In total, 46 centres (52% of NVVC-registered cardiology departments or clinics) responded to the survey (1 centre located in Belgium). Twenty-eight centres (61%) reported that they had a specific outpatient clinic for sports cardiology or had one or more cardiologists with expertise in sports cardiology (Fig. 1). The majority (79%, n = 22/28) reported sports specific expertise, predominantly in soccer (71%), endurance sports/long distance running (32%), cycling (27%), speed skating (18%) or diving (18%). Collaborations with clubs or sports federations were reported by 79% of the centres (n = 22/28) and 14% (n = 4/28) reported a cardiology collaboration with NOC*NSF as so-called ‘High-Performance Partner’ of TeamNL; TeamNL comprises athletes who have been selected to represent the Netherlands internationally. Integrated multidisciplinary meetings on a regular basis were reported by 43% (n = 12/28), mostly attended by cardiologists and sports physicians only (58%) and less frequently by pulmonologists, radiologists or rehabilitation physicians. A small number of collaborating centres (n = 5/12) reported attending extensive meetings organised by the Amsterdam University Medical Centre (UMC), including participation of additional disciplines (genetics, molecular cardiology, paediatric cardiology, electrophysiology, cardiac imaging, nuclear medicine). Only two centres (Máxima Medical Centre and Amsterdam UMC) reported ongoing research projects that had been approved by an IRB (Tab. 1).

Fig. 1
figure 1

The Netherlands Sports Cardiology Map, consisting of 28 centres with expertise in sports cardiology (1 located in Belgium). Integrated multidisciplinary meetings are held at Amsterdam University Medical Centre (UMC), Cardiology Centre the Netherlands (CCN)-Amsterdam UMC, Flevo Hospital, Haaglanden Medical Centre (HMC), Isala Hospital, Máxima Medical Centre (MC), Meander MC, Northwest Clinics (NWZ) Alkmaar, Onze Lieve Vrouw Gasthuis (OLVG) West, Saxenburgh Medical Centre (SXB) Hardenberg, Wilhelmina Hospital Assen (WHA) and Hospital Gelderse Vallei (ZGV). Amsterdam UMC, Máxima MC, Meander MC and OLVG West collaborate with Dutch Olympic Committee*Dutch Sports Federation (NOC*NSF), as cardiology High-Performance Partners of TeamNL. Research projects approved by institutional review board (IRB) are carried out at Amsterdam UMC and Máxima MC. ADRZ Admiraal de Ruyter Hospital, AMC Amsterdam Medical Centre, CWZ Canisius-Wilhelmina Hospital, MST Medical Spectrum Twente, RKZ Red Cross Hospital, SKB Regional Hospital Queen Beatrix, VUmc Free University medical centre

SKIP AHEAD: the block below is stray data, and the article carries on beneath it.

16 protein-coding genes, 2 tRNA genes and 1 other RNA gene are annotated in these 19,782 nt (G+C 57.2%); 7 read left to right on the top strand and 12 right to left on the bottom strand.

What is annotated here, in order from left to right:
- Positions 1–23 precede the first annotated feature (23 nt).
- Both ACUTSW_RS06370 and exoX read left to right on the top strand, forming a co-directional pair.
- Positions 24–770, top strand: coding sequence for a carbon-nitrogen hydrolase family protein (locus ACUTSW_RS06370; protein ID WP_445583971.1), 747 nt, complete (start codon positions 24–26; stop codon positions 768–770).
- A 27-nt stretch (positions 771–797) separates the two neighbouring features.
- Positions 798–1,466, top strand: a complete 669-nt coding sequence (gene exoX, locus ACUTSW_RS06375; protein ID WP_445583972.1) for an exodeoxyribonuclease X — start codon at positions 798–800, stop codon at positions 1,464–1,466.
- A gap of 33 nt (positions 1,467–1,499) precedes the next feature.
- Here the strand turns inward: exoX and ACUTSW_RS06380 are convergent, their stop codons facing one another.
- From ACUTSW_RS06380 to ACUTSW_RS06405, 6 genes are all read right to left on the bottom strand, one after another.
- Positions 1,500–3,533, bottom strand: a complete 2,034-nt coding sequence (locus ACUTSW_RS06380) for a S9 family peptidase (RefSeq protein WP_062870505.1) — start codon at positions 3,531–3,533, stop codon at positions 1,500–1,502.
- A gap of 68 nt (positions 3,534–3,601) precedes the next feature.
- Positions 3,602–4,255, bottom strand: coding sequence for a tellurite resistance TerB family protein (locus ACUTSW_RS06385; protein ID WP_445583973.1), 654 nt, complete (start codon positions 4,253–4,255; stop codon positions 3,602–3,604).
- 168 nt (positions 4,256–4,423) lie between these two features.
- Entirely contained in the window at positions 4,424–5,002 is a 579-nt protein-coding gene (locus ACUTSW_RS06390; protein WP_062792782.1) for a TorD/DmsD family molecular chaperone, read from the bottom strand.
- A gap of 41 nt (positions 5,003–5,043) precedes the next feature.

Table 1 Synopsis of The Netherlands Sports Cardiology Map

The Netherlands Sports Cardiology Map, including the expertise listing, represents an important step towards a sports cardiology infrastructure and network medicine. According to this first survey, about a quarter of the NVVC-registered departments or clinics have expertise in sports cardiology. This suggests a high level of interest in a relatively young and developing subspecialty of cardiology. Furthermore, predominantly sports with a low-static/high-dynamic component[10] are fields of expertise; soccer was reported by the majority (71%). This potentially reflects the demand for such expertise from clubs and sports organisations and a relatively large number of departments and clinics with interest in providing such expertise. However, numerous popular sports are currently not well represented in the expertise listing, such as weightlifting, skiing, motor sports and boxing.